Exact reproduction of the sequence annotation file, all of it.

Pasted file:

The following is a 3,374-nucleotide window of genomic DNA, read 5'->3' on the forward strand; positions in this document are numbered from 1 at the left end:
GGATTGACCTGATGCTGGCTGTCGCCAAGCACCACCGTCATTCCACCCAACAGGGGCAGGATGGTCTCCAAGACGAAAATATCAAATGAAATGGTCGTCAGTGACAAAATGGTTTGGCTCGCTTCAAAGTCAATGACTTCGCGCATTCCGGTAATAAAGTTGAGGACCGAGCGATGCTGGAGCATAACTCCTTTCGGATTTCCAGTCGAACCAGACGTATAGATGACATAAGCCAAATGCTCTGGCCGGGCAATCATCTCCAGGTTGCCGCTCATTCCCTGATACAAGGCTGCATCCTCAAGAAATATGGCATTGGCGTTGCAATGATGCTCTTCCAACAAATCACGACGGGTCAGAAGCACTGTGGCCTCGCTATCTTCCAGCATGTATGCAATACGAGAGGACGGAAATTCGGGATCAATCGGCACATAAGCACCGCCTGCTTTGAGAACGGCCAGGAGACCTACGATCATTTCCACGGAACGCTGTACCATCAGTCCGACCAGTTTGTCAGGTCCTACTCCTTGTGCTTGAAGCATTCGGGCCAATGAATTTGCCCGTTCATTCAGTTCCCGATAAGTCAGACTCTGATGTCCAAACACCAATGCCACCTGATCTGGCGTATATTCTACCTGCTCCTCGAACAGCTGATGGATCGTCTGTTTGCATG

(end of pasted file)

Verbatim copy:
The following is a 3,374-nucleotide window of genomic DNA, read 5'->3' on the forward strand; positions in this document are numbered from 1 at the left end:
GGATTGACCTGATGCTGGCTGTCGCCAAGCACCACCGTCATTCCACCCAACAGGGGCAGGATGGTCTCCAAGACGAAAATATCAAATGAAATGGTCGTCAGTGACAAAATGGTTTGGCTCGCTTCAAAGTCAATGACTTCGCGCATTCCGGTAATAAAGTTGAGGACCGAGCGATGCTGGAGCATAACTCCTTTCGGATTTCCAGTCGAACCAGACGTATAGATGACATAAGCCAAATGCTCTGGCCGGGCAATCATCTCCAGGTTGCCGCTCATTCCCTGATACAAGGCTGCATCCTCAAGAAATATGGCATTGGCGTTGCAATGATGCTCTTCCAACAAATCACGACGGGTCAGAAGCACTGTGGCCTCGCTATCTTCCAGCATGTATGCAATACGAGAGGACGGAAATTCGGGATCAATCGGCACATAAGCACCGCCTGCTTTGAGAACGGCCAGGAGACCTACGATCATTTCCACGGAACGCTGTACCATCAGTCCGACCAGTTTGTCAGGTCCTACTCCTTGTGCTTGAAGCATTCGGGCCAATGAATTTGCCCGTTCATTCAGTTCCCGATAAGTCAGACTCTGATGTCCAAACACCAATGCCACCTGATCTGGCGTATATTCTACCTGCTCCTCGAACAGCTGATGGATCGTCTGTTTGCATG